Some of these attacks are made by high-profile advocates who, for whatever reason, see these newcomers — I was tempted to say ‘corporate newcomers’, but it is broader than that — as unwelcome intruders who have no right to be where they are. There are several problems with a purely confrontational approach to the emerging legal cannabis sector professionals. Not least of these problems is the stark contrast to what the entire cannabis culture and society is built around: The acceptance of those who accept cannabis, without judgement or preconceived notions as to why. That “stick together through adversity” belief permeates deeply into the culture.

When did it become acceptable to degrade someone pro-cannabis only because they are wealthy and you have never seen them smoking a joint? It makes absolutely no sense to attack, berate or demean anyone who is pro-cannabis for any reason, whether they be an executive or craft grower.

I know some of you who have gotten this far might be a tad triggered and ready with all kinds of ‘But, but, but’ rebuttals and justification for the aforementioned attitudes. Let me, however, explain why that is a dead end approach that actually hurts the progress of the current legal cannabis landscape in Canada.

First off: Quality. Let the quality of a product stand on the company name, not individuals who quite often have had little or no ability to affect end-result retail product. Over time, product quality will allow the market to determine who should survive and who should not. The barometer for any professional individual is how well the decisions and career choices see them progress based on results. The best will rise, the good will survive and the rest will recycle into something else or get out of the game. That’s how it should be with any profession.

Second: The changes we still wish to see. Consumers want good product at affordable prices. Companies want to make money. Both sides want a market that meets those needs. Consumers need products. Producers need clients. It is a very simple formula. We will have a much harder time getting the changes required to establish a stable and effective retail cannabis system when we are too busy fighting with each other to focus on where real change needs to happen. The government’s intended goal of illicit market elimination also is very much dependent on a good quality, affordable, retail marketplace.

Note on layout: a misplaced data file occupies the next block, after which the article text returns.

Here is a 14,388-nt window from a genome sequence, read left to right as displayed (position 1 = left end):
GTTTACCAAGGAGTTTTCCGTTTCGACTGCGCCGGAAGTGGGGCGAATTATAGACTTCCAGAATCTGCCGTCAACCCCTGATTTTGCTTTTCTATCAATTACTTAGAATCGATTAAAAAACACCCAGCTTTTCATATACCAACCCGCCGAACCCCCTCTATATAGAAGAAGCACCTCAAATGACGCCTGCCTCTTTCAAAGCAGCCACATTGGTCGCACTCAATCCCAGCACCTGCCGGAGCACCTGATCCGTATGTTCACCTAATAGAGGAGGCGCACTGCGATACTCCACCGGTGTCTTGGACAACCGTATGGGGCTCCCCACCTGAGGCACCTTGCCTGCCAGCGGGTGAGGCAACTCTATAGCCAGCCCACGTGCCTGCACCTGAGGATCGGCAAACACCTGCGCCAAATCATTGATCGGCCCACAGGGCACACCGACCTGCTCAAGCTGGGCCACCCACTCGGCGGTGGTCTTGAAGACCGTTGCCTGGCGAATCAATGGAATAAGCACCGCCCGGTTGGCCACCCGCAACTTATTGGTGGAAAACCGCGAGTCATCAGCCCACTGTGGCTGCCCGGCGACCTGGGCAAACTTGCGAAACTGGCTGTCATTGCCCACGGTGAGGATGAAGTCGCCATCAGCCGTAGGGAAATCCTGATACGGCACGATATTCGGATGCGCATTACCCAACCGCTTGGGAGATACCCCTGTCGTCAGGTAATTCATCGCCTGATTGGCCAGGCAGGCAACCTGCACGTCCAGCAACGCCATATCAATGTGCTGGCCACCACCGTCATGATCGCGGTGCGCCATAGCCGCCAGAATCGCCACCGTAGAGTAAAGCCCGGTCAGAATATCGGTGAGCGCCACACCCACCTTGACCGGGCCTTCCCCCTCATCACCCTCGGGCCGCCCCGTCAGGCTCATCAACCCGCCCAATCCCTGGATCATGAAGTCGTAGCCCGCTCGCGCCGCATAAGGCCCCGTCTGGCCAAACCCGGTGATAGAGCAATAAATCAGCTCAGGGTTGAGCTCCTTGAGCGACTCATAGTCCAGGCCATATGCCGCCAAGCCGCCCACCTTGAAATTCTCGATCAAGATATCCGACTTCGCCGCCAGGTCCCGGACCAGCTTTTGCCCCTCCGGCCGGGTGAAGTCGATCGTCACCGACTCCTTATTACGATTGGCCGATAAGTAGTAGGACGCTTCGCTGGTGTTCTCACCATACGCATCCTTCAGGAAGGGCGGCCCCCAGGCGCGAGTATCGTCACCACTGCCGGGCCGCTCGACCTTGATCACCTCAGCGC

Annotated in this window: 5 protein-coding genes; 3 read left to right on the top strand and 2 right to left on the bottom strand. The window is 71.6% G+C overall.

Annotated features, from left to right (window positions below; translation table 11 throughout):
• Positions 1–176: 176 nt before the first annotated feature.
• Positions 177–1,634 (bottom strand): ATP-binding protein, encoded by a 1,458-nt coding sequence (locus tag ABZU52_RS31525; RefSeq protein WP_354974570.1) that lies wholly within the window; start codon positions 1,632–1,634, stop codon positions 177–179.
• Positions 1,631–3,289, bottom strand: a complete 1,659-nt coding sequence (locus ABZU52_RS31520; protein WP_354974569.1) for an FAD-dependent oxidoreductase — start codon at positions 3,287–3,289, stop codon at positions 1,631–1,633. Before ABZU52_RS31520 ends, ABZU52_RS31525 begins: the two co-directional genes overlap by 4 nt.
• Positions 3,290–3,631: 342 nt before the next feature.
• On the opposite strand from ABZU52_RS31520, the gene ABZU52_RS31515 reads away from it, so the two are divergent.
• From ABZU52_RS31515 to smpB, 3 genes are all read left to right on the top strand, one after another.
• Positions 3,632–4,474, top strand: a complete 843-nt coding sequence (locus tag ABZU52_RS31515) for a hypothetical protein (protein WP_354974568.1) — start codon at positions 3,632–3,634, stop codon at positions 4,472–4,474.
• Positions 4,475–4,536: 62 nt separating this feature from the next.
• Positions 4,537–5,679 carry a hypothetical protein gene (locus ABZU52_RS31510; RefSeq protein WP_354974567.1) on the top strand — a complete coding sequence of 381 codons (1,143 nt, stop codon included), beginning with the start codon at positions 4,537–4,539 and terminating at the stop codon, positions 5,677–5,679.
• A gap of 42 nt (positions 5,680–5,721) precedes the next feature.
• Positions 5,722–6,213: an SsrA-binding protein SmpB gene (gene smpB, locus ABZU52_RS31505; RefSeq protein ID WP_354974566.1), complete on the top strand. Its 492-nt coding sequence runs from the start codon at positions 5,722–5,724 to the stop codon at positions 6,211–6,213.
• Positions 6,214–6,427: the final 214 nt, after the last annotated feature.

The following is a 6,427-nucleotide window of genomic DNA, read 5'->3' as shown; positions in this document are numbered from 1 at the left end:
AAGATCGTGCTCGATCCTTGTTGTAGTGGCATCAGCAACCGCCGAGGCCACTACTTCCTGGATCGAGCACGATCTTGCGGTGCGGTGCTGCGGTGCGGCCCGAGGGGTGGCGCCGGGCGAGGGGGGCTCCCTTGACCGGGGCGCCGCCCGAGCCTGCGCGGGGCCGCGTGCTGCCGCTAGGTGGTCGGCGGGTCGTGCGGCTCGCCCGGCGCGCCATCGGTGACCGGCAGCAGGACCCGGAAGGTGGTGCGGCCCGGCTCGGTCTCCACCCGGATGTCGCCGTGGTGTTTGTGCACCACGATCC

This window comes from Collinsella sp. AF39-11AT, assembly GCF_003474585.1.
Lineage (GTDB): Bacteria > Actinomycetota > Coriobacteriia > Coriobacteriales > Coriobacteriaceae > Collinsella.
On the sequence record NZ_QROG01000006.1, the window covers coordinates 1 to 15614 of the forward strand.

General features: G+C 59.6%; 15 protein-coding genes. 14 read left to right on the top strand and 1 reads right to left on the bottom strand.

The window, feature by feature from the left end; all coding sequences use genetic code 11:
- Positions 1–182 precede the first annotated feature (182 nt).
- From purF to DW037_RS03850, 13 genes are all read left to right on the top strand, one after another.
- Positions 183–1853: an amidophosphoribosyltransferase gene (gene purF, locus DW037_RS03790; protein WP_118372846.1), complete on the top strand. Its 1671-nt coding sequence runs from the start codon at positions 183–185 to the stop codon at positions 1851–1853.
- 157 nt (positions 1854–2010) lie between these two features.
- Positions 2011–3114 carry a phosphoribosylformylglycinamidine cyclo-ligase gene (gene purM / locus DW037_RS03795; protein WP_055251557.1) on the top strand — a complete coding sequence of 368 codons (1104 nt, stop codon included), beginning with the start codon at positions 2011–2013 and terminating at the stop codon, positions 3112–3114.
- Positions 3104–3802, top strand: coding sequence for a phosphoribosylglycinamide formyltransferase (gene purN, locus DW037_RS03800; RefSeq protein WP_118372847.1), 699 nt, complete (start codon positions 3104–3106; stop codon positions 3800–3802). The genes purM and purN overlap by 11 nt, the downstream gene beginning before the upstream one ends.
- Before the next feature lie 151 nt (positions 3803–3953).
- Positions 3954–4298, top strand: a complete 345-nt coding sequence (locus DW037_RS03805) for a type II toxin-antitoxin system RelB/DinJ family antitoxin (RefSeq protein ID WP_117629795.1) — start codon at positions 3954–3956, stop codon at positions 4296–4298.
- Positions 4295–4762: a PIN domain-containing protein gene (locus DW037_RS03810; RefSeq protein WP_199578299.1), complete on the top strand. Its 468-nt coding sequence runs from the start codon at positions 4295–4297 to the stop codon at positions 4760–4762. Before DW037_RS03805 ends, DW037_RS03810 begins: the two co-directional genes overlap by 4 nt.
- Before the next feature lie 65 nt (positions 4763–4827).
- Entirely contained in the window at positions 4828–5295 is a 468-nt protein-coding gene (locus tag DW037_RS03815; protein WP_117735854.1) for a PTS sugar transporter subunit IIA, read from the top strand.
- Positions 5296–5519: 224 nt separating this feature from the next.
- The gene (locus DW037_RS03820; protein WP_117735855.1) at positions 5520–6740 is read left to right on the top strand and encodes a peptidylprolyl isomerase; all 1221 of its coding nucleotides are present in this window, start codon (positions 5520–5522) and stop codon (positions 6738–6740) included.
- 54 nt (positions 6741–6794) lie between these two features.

Some things will take time. Medical acceptance is growing by leaps and bounds, as is the research that is so long past due. Schools will adapt fairly quickly, as will much of the medical establishment. The landscape in 5 years will look very different from today.

I remember vividly as a teenager smoking and pondering why weed was illegal. Even then it seemed simple. Many of us said it: “They should just make it legal and tax it. It would pay off the deficit”. Maybe 30 years ago it could have, but not today and not in its current form. That form will be much better suited to our needs and closer to our desires when we accept without pre-qualifiers. If you accept cannabis we accept you, unless you’re a pedophile or some other horrid creation.

Personally, I find many of the high-profile individuals very interesting. There are perspectives shared through curiosity and asking civil questions that provide ideas and concepts I may never have been able to consider. Perspective is a pretty major thing. Moreover, we need these leaders and trailblazers as allies. Far more can be achieved in attaining mutual goals as a united, well-informed front. Well-informed goes both ways. I am sure there are questions and opinions to be shared almost equally among all parties.

Unless we all sit at the same table, in respect and acceptance, how will we ever find reconciliation with the other side? How will the war ever end? Personally, I want to learn, engage and be active in this new green reality.

Let’s finally make it what we once envisioned. Let’s not perpetuate what was once forced upon us.